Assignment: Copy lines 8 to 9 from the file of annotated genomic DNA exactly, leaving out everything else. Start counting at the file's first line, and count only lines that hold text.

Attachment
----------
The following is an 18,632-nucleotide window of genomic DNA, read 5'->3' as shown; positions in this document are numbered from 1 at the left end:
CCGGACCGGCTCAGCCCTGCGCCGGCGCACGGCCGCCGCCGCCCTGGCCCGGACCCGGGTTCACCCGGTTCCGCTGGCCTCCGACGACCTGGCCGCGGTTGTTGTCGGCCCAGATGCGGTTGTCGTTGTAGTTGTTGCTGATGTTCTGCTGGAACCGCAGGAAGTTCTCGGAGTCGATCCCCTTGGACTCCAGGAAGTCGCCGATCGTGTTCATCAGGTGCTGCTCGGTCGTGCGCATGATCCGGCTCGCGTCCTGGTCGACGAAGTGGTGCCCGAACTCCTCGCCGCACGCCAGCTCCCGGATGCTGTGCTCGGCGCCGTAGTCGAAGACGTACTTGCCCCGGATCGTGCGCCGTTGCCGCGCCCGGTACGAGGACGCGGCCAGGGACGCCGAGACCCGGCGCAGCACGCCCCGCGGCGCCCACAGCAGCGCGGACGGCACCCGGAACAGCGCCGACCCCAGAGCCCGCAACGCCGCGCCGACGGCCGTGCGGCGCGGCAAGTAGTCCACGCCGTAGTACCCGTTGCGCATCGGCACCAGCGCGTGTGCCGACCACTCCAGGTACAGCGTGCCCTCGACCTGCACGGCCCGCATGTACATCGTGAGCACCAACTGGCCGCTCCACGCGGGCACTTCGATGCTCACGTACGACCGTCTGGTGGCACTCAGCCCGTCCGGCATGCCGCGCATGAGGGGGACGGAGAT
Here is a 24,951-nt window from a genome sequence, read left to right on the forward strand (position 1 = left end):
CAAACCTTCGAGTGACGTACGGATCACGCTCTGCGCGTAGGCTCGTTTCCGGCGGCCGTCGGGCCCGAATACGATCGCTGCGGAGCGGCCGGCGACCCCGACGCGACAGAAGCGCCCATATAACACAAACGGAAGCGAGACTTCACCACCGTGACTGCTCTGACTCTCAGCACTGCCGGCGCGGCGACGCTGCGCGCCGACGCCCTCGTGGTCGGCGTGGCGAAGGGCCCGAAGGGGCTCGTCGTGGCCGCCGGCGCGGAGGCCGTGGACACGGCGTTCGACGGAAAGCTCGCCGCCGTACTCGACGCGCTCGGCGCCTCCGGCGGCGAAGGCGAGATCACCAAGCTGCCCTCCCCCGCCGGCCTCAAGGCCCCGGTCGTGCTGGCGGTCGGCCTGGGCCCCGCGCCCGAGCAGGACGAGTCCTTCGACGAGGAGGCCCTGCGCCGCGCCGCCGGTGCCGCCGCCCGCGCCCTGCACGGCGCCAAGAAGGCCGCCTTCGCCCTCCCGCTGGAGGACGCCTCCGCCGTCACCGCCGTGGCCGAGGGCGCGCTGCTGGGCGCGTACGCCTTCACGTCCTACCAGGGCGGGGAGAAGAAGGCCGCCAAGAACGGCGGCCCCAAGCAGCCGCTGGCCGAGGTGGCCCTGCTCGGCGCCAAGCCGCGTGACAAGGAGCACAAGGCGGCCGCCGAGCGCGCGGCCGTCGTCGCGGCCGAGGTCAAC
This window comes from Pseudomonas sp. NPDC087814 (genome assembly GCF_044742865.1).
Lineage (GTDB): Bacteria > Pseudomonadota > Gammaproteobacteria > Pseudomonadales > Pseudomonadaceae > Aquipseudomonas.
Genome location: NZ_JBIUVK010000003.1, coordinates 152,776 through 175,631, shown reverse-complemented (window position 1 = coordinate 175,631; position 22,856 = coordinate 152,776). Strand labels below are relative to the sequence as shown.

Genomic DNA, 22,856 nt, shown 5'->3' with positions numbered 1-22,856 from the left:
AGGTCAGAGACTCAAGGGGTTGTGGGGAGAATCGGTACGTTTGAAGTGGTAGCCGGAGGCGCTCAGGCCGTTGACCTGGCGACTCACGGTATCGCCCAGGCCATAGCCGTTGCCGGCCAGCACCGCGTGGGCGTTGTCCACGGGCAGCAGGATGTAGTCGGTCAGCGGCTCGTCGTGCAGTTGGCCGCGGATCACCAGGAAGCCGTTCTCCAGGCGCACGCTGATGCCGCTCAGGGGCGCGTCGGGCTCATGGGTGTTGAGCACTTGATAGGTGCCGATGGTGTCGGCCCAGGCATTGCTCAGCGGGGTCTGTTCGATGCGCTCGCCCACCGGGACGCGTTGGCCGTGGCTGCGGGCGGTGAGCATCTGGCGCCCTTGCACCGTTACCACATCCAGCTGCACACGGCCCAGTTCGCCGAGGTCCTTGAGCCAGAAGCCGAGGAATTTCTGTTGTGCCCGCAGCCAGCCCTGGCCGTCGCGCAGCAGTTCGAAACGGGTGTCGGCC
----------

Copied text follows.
Genomic DNA, 22,856 nt, shown 5'->3' with positions numbered 1-22,856 from the left:
AGGTCAGAGACTCAAGGGGTTGTGGGGAGAATCGGTACGTTTGAAGTGGTAGCCGGAGGCGCTCAGGCCGTTGACCTGGCGACTCACGGTATCGCCCAGGCCATAGCCGTTGCCGGCCAGCACCGCGTGGGCGTTGTCCACGGGCAGCAGGATGTAGTCGGTCAGCGGCTCGTCGTGCAGTTGGCCGCGGATCACCAGGAAGCCGTTCTCCAGGCGCACGCTGATGCCGCTCAGGGGCGCGTCGGGCTCATGGGTGTTGAGCACTTGATAGGTGCCGATGGTGTCGGCCCAGGCATTGCTCAGCGGGGTCTGTTCGATGCGCTCGCCCACCGGGACGCGTTGGCCGTGGCTGCGGGCGGTGAGCATCTGGCGCCCTTGCACCGTTACCACATCCAGCTGCACACGGCCCAGTTCGCCGAGGTCCTTGAGCCAGAAGCCGAGGAATTTCTGTTGTGCCCGCAGCCAGCCCTGGCCGTCGCGCAGCAGTTCGAAACGGGTGTCGGCC